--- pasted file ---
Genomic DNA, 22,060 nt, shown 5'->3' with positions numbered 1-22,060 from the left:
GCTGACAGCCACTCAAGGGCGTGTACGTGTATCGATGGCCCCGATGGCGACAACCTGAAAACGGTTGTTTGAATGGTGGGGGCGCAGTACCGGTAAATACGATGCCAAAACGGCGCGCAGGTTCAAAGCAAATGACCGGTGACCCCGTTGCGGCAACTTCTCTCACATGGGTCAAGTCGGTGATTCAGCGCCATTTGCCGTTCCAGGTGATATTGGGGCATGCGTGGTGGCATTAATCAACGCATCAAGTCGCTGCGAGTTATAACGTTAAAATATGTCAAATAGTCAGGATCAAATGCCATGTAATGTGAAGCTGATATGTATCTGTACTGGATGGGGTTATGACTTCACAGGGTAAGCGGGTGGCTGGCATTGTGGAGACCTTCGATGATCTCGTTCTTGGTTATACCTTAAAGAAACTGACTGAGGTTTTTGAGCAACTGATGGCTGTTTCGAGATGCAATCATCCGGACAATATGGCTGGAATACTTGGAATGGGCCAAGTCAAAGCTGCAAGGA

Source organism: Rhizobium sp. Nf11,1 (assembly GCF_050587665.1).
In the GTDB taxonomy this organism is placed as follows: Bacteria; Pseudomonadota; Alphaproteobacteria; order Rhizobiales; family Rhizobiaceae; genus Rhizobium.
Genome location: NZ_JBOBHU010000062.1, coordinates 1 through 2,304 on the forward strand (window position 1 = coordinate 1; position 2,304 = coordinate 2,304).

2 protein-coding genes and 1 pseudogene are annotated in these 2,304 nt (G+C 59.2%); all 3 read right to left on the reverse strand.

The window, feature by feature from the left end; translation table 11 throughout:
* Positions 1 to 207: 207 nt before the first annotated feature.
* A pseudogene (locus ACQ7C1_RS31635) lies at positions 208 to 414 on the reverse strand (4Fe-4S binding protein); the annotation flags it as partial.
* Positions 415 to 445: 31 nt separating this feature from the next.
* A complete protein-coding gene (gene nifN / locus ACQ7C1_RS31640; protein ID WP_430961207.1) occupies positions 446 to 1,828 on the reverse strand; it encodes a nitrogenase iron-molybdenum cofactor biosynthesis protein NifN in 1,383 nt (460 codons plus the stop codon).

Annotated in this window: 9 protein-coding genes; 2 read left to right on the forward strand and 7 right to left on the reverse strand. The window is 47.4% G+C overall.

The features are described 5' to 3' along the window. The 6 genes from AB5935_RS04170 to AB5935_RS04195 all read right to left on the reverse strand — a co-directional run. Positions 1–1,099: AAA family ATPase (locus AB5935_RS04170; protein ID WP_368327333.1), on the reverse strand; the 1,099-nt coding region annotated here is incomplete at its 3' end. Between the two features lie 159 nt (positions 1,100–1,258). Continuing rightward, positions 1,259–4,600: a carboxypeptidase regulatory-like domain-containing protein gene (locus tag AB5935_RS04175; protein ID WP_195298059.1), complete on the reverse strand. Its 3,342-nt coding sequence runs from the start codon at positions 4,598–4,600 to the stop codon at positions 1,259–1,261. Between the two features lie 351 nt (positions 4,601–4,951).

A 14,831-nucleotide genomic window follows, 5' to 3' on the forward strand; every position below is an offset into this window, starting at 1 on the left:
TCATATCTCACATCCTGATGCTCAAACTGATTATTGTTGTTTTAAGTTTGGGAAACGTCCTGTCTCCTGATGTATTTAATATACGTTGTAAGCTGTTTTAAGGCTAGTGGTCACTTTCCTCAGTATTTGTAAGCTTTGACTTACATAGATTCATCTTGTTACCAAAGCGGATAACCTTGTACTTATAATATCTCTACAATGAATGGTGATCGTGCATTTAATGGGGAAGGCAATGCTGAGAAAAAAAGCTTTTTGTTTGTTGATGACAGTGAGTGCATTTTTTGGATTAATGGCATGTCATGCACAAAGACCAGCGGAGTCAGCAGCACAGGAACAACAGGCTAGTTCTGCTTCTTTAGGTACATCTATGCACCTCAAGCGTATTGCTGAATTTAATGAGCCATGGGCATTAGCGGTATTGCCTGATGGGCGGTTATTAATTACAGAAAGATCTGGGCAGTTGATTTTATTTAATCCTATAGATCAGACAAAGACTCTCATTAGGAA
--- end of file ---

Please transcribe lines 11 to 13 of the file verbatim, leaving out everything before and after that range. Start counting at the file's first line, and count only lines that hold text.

* A complete protein-coding gene (gene nifN / locus ACQ7C1_RS31640; protein ID WP_430961207.1) occupies positions 446 to 1,828 on the reverse strand; it encodes a nitrogenase iron-molybdenum cofactor biosynthesis protein NifN in 1,383 nt (460 codons plus the stop codon).

Annotated in this window: 9 protein-coding genes; 2 read left to right on the forward strand and 7 right to left on the reverse strand. The window is 47.4% G+C overall.

The features are described 5' to 3' along the window. The 6 genes from AB5935_RS04170 to AB5935_RS04195 all read right to left on the reverse strand — a co-directional run. Positions 1–1,099: AAA family ATPase (locus AB5935_RS04170; protein ID WP_368327333.1), on the reverse strand; the 1,099-nt coding region annotated here is incomplete at its 3' end. Between the two features lie 159 nt (positions 1,100–1,258). Continuing rightward, positions 1,259–4,600: a carboxypeptidase regulatory-like domain-containing protein gene (locus tag AB5935_RS04175; protein ID WP_195298059.1), complete on the reverse strand. Its 3,342-nt coding sequence runs from the start codon at positions 4,598–4,600 to the stop codon at positions 1,259–1,261. Between the two features lie 351 nt (positions 4,601–4,951).